Bagel Tutorial

Here is a photo tutorial for making bagels.  I have printed the recipe again, with pictures to illustrate key steps.

Gluten-Free Egg Bagels


  • 3 cups all-purpose gluten-free flour mix, (click link to see the mix I used)
  • 1/2 cup tapioca starch
  • 1/2 cup millet flour
  • 1 tablespoon active dry yeast
  • 2 teaspoons xanthan gum (I use Authentic Foods Brand since it is not grown on corn)
  • 2 tablespoons light brown sugar, packed (this is an important ingredient as it helps with the hint of malt flavor in a traditional bagel)
  • 1 3/4 teaspoons coarse sea salt
  • 2 eggs + 2 yolks
  • 1 tablespoon canola oil
  • 1 cup warm water, plus 1-4 additional tablespoons if necessary

To Finish:

  • 12 cups water
  • ¼ cup granulated sugar
  • 1 tablespoon baking soda
  • 1 lightly beaten egg (for egg washing the bagels)


→  Place the dry ingredients  (gluten-free flour mix, tapioca starch, millet flour, yeast, xanthan gum, brown sugar, and sea salt) in the bowl of your standing mixer.

→  With the paddle attachment, slowly mix ingredients until incorporated, approximately 30 seconds.

→  In another bowl, gently whisk the remaining ingredients (eggs, yolks, oil and 1 cup water) until combined.

→  Add the wet ingredients to the dry ingredients in the mixing bowl and with the paddle attachment, mix for 2 minutes on medium-high speed ( start your mixer slowly so ingredients don’t slosh out).  The dough will be a bit sticky and stiff, but it shouldn’t be unbearably sticky so (add additional water a bit at a time to adjust the texture).

→  Using a metal ice cream scooper or measuring cup, drop a “glob” of dough at a time onto a counter that has been lightly dusted with rice flour.

→  Making a cupped shape with your hand, roll the dough in a circular motion to create a smooth, rounded ball of dough.  (don’t get discouraged as this takes some practice!)

→  Using your thumb, press straight down into the center of the dough ball and then move your thumb around a bit, in small circles to help widen the whole a bit.

→  Then, using your four fingers, press the dough down a bit to help make a “bagel shape.”

→  After shaping, move each bagel to a sheet pan that has been lined with parchment paper or a silpat mat.  If you are using the parchment, you may want to lightly grease it to ensure easy removal of the proofed bagels.

→   Gently drape the bagels with oiled plastic wrap and allow them to rise in a warm, 80 degree place for approximately 1 hour and 15 minutes.  The bagels will look puffy and will almost double in size. * make sure that the area where you are proofing your bagels is warm enough!  Many readers state that their bagels didn’t rise and I suspect that this may be a problem.  I place my rising bagels on top of a toaster oven that I warm up for a bit, then turn off. If your house is really cold you may need to re-warm the toaster oven at 20 minute intervals.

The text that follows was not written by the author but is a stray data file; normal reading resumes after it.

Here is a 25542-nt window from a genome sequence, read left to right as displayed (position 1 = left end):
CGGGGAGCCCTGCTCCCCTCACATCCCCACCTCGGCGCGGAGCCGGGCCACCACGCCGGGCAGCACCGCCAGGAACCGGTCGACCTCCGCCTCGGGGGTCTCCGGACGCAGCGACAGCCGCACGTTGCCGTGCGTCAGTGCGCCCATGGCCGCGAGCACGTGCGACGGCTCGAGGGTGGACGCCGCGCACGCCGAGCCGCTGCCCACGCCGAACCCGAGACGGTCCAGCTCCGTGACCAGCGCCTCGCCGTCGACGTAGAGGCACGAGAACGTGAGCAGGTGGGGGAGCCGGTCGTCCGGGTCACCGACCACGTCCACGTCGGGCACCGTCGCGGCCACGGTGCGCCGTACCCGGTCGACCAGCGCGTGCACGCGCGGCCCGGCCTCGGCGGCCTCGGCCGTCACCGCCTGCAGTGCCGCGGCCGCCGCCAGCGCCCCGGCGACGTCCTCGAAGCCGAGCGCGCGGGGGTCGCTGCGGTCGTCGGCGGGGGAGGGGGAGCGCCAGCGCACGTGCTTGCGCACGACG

→  About 30 minutes into the rise, preheat your oven to 450 degrees in anticipation of baking your bagels.

→  About 20 minutes before the bagels are done rising, bring a large, wide-mouthed pot of water to a boil (approximately 12 cups of water).  Add 1/4 cup granulated sugar and 1 tablespoon of baking soda to the pot.

→  Working with 3 to 4 bagels at a time (depending on the size of your pot), boil the bagels for 30 seconds per side.  I flip mine at the half-way mark with a large slotted skimmer.

→  When the bagels are finished, remove them with the slotted spoon/skimmer and place on your prepared sheet pan.  Don’t worry if a bit of water puddles off of them onto the sheet pan.  This will evaporate in the hot oven.

→  Brush the tops of the bagels gently with the egg wash (1 lightly beaten egg).  * You may notice that the bagels get a bit wrinkly from the boil.  This is normal and they will smooth out when they bake.  No worries!

→  Bake the bagels on the center rack of the preheated, 450 degree oven for 5 minutes.  Then reduce the heat to 425 and bake for 15-20 more minutes.  The bagels should be a very deep golden brown color.

→  Remove from the oven and cool bagels on racks.

→  If you have any bagels leftover, slice them, wrap them and store them in the freezer.  To reheat: pop the sliced bagel in your toaster right from the freezer and they’ll taste just as good as the day they were baked!  I usually make these bagels twice a month and we love pulling them out of the freezer for quick bagel pizzas, bagel breakfast sandwiches, etc.

Yield:  Approximately 8-10 medium sized bagels

35 thoughts on “Bagel Tutorial

  1. Hello,

    I just got finished making these Bagels & I did a pretty good job for it to be my first time. I my stove is a little slower with the temp so I had to let them bake a little longer. The only thing that I know I need to work on is the rolling of the dough because I am not all that good with that yet. Once I try the taste of the bagels I will let you know how they are. I am hoping they are as good as yours look!! Again thaks for ALL of the recipes!!!! (all smiles)